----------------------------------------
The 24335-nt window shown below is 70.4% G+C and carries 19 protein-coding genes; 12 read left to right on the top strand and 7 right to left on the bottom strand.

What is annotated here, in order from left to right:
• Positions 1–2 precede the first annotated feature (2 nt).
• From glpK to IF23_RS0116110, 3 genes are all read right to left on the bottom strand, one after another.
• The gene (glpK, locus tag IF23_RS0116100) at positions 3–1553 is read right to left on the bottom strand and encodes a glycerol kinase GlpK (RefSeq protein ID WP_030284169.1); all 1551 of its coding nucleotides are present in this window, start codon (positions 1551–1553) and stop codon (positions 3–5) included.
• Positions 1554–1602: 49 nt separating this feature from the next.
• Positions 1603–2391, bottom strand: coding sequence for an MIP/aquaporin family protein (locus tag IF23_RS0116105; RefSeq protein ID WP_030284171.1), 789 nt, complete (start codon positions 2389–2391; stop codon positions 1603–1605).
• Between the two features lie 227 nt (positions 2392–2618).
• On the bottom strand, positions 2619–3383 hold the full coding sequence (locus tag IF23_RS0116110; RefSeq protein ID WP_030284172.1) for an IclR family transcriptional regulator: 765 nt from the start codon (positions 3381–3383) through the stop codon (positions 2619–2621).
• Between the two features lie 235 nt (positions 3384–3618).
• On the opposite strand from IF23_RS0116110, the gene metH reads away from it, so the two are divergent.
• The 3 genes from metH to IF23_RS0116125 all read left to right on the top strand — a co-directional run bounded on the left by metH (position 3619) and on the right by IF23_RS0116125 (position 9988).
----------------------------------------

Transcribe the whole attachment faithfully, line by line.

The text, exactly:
The 24335-nt window shown below is 70.4% G+C and carries 19 protein-coding genes; 12 read left to right on the top strand and 7 right to left on the bottom strand.

What is annotated here, in order from left to right:
• Positions 1–2 precede the first annotated feature (2 nt).
• From glpK to IF23_RS0116110, 3 genes are all read right to left on the bottom strand, one after another.
• The gene (glpK, locus tag IF23_RS0116100) at positions 3–1553 is read right to left on the bottom strand and encodes a glycerol kinase GlpK (RefSeq protein ID WP_030284169.1); all 1551 of its coding nucleotides are present in this window, start codon (positions 1551–1553) and stop codon (positions 3–5) included.
• Positions 1554–1602: 49 nt separating this feature from the next.
• Positions 1603–2391, bottom strand: coding sequence for an MIP/aquaporin family protein (locus tag IF23_RS0116105; RefSeq protein ID WP_030284171.1), 789 nt, complete (start codon positions 2389–2391; stop codon positions 1603–1605).
• Between the two features lie 227 nt (positions 2392–2618).
• On the bottom strand, positions 2619–3383 hold the full coding sequence (locus tag IF23_RS0116110; RefSeq protein ID WP_030284172.1) for an IclR family transcriptional regulator: 765 nt from the start codon (positions 3381–3383) through the stop codon (positions 2619–2621).
• Between the two features lie 235 nt (positions 3384–3618).
• On the opposite strand from IF23_RS0116110, the gene metH reads away from it, so the two are divergent.
• The 3 genes from metH to IF23_RS0116125 all read left to right on the top strand — a co-directional run bounded on the left by metH (position 3619) and on the right by IF23_RS0116125 (position 9988).